military objects, structures, memorials etc. that still exist in Barnet and make sure that they are recorded before, as so often happens, they are lost to development.
Before going I did some research and found that this garden could be have greater interest than just a Second World War air raid shelter. Using the 1912 historic OS map from the National library of Scotland and laying it over a modern satellite image it looks like the garden could contain structures from Dole Street Farm. This farm appears on Whishaw’s 1812 map of Hendon and features on the 1754 John Roque map. The surrounding roads of Wise Lane and Dole Street can be traced back to this time and may well be mediaeval in origin.
My friend and I arrived early so we decided to visit Mill Hill Cemetery, just over the road. Here we found The Netherlands Field of Honour, established in 1965. The plot contains the graves of more than 250 servicemen of the Netherlands, many of them having been brought to the cemetery from other United Kingdom burials grounds. Most of the graves are those of Merchant seamen. We didn’t know about this Field of Honour so that gives us another ‘Barnet at War’ story. https://www.cwgc.org/visit-us/find-cemeteries-memorials/cemetery-details/2094634/mill-hill-cemetery/
The resident, who is extremely keen on local history gave us a warm welcome and showed us around her back garden and it most certainly does look like there is a shelter of some kind from the Second World War but as yet we have been unable to find reference to it in the Barnet archive or on aerial photos.
The rest of the garden is flat and the terrain suggests that there could be structures underneath towards the rear of the garden.
With the resident’s consent and COVID willing, we hope that HADAS will be able to undertake a quick test pit dig next year to ascertain firstly: what the concrete structure shown in the photograph above is and secondly to see if there is any evidence of farm buildings in the garden.
In the meantime, if you know of any military structures/memorials lurking away in hidden corners of the Borough do drop me an email and let me know. Roger.email@example.com
History beneath us – Parch marks at Cherry Tree Wood, East FinchleyRoger Chapman
The dry weather in August 2020 began to reveal a lot of activity at Cherry Tree Wood in East Finchley. A range of parch marks started to appear and began to tell the story about what lies beneath the surface of this small Barnet park and remnant ancient woodland.
Parch marks are mostly caused by buried structures such as walls, pipes and drains or paved areas. The structure inhibits the grass roots in the overlying topsoil and the result is an area of weak growth that can show as a white or brown mark reflecting the shape of the structure underneath.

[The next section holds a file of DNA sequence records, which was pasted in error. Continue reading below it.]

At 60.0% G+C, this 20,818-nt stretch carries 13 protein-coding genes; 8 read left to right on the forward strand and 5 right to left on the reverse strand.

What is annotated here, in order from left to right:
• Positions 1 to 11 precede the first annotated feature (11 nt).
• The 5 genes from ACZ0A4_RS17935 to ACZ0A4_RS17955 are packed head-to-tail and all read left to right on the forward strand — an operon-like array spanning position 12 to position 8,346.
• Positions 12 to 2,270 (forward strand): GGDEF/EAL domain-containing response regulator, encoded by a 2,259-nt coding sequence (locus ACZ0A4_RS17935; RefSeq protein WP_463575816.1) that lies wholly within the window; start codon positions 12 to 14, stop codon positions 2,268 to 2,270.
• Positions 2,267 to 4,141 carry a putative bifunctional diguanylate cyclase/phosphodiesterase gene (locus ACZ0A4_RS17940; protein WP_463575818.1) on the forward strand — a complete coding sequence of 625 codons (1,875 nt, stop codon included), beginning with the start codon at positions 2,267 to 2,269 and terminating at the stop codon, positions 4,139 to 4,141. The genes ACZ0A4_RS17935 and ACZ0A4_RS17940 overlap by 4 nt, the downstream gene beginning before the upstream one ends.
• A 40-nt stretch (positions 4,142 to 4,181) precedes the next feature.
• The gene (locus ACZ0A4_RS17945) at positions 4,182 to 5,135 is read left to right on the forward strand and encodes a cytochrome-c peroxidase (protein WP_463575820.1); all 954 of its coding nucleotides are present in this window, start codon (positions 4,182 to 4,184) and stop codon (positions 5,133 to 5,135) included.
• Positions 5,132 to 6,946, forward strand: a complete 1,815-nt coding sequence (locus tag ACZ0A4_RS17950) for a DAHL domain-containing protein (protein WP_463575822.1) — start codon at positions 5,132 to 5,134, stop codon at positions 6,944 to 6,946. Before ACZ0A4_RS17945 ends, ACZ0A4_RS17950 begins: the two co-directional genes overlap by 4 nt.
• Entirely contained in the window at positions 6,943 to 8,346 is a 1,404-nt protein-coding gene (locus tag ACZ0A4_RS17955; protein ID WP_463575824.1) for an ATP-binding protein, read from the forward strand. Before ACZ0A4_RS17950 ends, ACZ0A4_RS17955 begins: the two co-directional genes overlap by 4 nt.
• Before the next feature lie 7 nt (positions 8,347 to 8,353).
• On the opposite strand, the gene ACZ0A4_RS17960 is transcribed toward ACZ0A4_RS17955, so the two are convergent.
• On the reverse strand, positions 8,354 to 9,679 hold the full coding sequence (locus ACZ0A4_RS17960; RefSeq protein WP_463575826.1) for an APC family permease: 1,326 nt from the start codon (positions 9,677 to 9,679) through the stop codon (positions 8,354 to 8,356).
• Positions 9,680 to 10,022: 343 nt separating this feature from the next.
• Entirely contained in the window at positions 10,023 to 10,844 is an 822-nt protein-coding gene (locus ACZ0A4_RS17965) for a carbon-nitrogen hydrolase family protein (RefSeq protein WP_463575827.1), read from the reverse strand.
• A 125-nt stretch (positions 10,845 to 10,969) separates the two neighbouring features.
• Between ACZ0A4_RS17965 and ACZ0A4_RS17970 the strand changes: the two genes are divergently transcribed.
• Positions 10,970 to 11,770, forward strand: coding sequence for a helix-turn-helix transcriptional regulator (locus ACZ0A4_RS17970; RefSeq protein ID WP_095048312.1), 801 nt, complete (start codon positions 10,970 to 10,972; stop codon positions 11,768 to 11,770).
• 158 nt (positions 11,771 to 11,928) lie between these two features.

The photographs above show two parallel lines which I think are underground water pipes – the exposed metal sign part way across the field which reads “pipe” is a good giveaway.
A few years ago, another sign was exposed reading MWB or Metropolitan Water Board. Between 1906-08 the Metropolitan Water Board built two covered reservoirs at Fortis Green. They were supplied from the Staines reservoirs (fed from the River Thames) some 17miles away and conveyed in a 42-inch diameter pipe which crosses Cherry Tree Wood as you can see in the photos. I believe there was a second pipe constructed in the 1920’s, as indicated by the parallel parch marks, but I am still researching to confirm this.
In addition to these marks a regular diagonal pattern of parch marks also appeared, coinciding with large cracks in the earth, some as wide as 9 inches, which are on the line of field drains laid to drain the central grassed area of the park when it was in use as a football pitch. Cherry Tree Wood also has an interesting northern boundary being part of the Bishop of London’s hunting park boundary dating from at least the fourteenth century.
My introduction to re-enactmentBob Michel
Historical re-enacting – what’s the point? On August bank holiday back in 1991 my wife-to-be and I arrived at Boscobel House near Worcester to see Sir Marmaduke Rawdon’s Regiment of Foote show us. Rawdon’s, for short, is part of the King’s Army of the English Civil War Society. In spite of the following account of my afternoon I must have been convinced, as I remain an active member to this day. Why? Read on…………………
It had all started so promisingly. Boscobel House was easy to find, the sun was shining and the regiment’s Quartermaster seemed pleasant enough. Carried away by this, I allowed our tentative first visit to watch Rawdon’s do what they do best to become something altogether different.
My comfortable holiday-making clothes were soon exchanged for last-in-the-kitbag pikeman’s togs. Not being a stock size I was used to clothes fitting where they touched, but this was something else. The metal helmet would have been even more uncomfortable had it not been a couple of sizes too big. However in the calm of the campsite this mismatch with my head didn’t seem terribly important…………
The Quartermaster asked if I’d played rugby. On receiving an affirmative, he explained that being a pikeman was similar to being in a maul; that is, trying to gain ground at the opposition’s expense. Only here instead of carrying a ball you lugged a 16 foot pike (or spear-like thing) around. I can’t now recall what I thought about that at the time, but I did receive a crash-course in how to manoeuvre said pike. I was now a fit-for-purpose pikeman!